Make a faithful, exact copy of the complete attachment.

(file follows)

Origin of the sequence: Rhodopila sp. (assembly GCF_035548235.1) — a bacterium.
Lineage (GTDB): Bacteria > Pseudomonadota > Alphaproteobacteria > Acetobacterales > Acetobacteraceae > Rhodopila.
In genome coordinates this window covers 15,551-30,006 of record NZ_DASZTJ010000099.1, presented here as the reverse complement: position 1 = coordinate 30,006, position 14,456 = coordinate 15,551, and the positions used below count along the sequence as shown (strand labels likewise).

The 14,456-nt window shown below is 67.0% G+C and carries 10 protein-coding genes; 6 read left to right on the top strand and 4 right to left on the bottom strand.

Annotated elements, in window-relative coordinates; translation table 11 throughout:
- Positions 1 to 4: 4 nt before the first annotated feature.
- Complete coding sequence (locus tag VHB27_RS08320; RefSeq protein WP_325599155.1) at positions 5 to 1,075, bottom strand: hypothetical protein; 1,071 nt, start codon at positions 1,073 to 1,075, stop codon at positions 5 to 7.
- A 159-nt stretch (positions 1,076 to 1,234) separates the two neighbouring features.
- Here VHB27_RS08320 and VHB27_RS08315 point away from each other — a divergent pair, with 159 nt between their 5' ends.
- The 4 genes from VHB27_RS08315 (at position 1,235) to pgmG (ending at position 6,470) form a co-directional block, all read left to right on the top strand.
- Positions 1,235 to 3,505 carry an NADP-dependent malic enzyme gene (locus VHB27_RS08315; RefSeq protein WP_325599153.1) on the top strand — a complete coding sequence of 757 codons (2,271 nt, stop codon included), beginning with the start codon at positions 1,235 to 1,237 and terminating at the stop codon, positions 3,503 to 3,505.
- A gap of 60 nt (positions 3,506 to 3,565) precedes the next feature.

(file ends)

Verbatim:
Origin of the sequence: Rhodopila sp. (assembly GCF_035548235.1) — a bacterium.
Lineage (GTDB): Bacteria > Pseudomonadota > Alphaproteobacteria > Acetobacterales > Acetobacteraceae > Rhodopila.
In genome coordinates this window covers 15,551-30,006 of record NZ_DASZTJ010000099.1, presented here as the reverse complement: position 1 = coordinate 30,006, position 14,456 = coordinate 15,551, and the positions used below count along the sequence as shown (strand labels likewise).

The 14,456-nt window shown below is 67.0% G+C and carries 10 protein-coding genes; 6 read left to right on the top strand and 4 right to left on the bottom strand.

Annotated elements, in window-relative coordinates; translation table 11 throughout:
- Positions 1 to 4: 4 nt before the first annotated feature.
- Complete coding sequence (locus tag VHB27_RS08320; RefSeq protein WP_325599155.1) at positions 5 to 1,075, bottom strand: hypothetical protein; 1,071 nt, start codon at positions 1,073 to 1,075, stop codon at positions 5 to 7.
- A 159-nt stretch (positions 1,076 to 1,234) separates the two neighbouring features.
- Here VHB27_RS08320 and VHB27_RS08315 point away from each other — a divergent pair, with 159 nt between their 5' ends.
- The 4 genes from VHB27_RS08315 (at position 1,235) to pgmG (ending at position 6,470) form a co-directional block, all read left to right on the top strand.
- Positions 1,235 to 3,505 carry an NADP-dependent malic enzyme gene (locus VHB27_RS08315; RefSeq protein WP_325599153.1) on the top strand — a complete coding sequence of 757 codons (2,271 nt, stop codon included), beginning with the start codon at positions 1,235 to 1,237 and terminating at the stop codon, positions 3,503 to 3,505.
- A gap of 60 nt (positions 3,506 to 3,565) precedes the next feature.